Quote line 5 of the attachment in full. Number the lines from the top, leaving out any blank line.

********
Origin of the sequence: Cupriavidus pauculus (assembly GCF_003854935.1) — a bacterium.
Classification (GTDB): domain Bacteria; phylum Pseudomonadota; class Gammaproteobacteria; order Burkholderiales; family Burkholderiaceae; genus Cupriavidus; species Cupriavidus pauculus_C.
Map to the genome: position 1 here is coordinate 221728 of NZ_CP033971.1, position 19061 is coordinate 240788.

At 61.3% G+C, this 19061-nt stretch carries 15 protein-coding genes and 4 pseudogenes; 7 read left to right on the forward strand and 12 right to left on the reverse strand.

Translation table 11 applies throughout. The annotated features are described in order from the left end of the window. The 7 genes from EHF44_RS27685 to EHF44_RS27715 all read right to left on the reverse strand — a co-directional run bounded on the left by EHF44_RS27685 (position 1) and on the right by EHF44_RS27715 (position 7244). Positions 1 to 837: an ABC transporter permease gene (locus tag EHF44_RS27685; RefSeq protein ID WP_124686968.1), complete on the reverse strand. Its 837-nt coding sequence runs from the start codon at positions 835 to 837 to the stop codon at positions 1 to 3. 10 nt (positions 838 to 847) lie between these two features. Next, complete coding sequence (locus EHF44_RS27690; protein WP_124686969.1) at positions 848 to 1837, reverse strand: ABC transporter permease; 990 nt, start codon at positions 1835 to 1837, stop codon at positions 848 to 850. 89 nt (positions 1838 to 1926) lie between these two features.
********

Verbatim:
Translation table 11 applies throughout. The annotated features are described in order from the left end of the window. The 7 genes from EHF44_RS27685 to EHF44_RS27715 all read right to left on the reverse strand — a co-directional run bounded on the left by EHF44_RS27685 (position 1) and on the right by EHF44_RS27715 (position 7244). Positions 1 to 837: an ABC transporter permease gene (locus tag EHF44_RS27685; RefSeq protein ID WP_124686968.1), complete on the reverse strand. Its 837-nt coding sequence runs from the start codon at positions 835 to 837 to the stop codon at positions 1 to 3. 10 nt (positions 838 to 847) lie between these two features. Next, complete coding sequence (locus EHF44_RS27690; protein WP_124686969.1) at positions 848 to 1837, reverse strand: ABC transporter permease; 990 nt, start codon at positions 1835 to 1837, stop codon at positions 848 to 850. 89 nt (positions 1838 to 1926) lie between these two features.